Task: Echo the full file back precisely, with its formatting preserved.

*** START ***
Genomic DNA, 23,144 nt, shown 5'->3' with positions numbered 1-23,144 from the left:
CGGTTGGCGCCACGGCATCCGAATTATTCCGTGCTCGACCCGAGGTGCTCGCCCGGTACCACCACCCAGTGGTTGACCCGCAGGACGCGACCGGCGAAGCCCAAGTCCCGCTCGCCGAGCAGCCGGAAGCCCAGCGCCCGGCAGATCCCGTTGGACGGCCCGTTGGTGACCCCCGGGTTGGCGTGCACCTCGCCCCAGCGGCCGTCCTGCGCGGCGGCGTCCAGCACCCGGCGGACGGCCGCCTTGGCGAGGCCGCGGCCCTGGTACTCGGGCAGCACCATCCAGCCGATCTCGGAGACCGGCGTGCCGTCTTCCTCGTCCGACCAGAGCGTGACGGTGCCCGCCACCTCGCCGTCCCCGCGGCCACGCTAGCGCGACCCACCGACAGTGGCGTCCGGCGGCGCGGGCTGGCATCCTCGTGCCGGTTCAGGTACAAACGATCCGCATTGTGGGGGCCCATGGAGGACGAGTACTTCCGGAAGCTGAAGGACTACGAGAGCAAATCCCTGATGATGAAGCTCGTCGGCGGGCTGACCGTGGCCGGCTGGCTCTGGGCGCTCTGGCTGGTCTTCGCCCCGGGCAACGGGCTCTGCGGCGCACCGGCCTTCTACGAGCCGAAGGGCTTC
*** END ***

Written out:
Genomic DNA, 23,144 nt, shown 5'->3' with positions numbered 1-23,144 from the left:
CGGTTGGCGCCACGGCATCCGAATTATTCCGTGCTCGACCCGAGGTGCTCGCCCGGTACCACCACCCAGTGGTTGACCCGCAGGACGCGACCGGCGAAGCCCAAGTCCCGCTCGCCGAGCAGCCGGAAGCCCAGCGCCCGGCAGATCCCGTTGGACGGCCCGTTGGTGACCCCCGGGTTGGCGTGCACCTCGCCCCAGCGGCCGTCCTGCGCGGCGGCGTCCAGCACCCGGCGGACGGCCGCCTTGGCGAGGCCGCGGCCCTGGTACTCGGGCAGCACCATCCAGCCGATCTCGGAGACCGGCGTGCCGTCTTCCTCGTCCGACCAGAGCGTGACGGTGCCCGCCACCTCGCCGTCCCCGCGGCCACGCTAGCGCGACCCACCGACAGTGGCGTCCGGCGGCGCGGGCTGGCATCCTCGTGCCGGTTCAGGTACAAACGATCCGCATTGTGGGGGCCCATGGAGGACGAGTACTTCCGGAAGCTGAAGGACTACGAGAGCAAATCCCTGATGATGAAGCTCGTCGGCGGGCTGACCGTGGCCGGCTGGCTCTGGGCGCTCTGGCTGGTCTTCGCCCCGGGCAACGGGCTCTGCGGCGCACCGGCCTTCTACGAGCCGAAGGGCTTC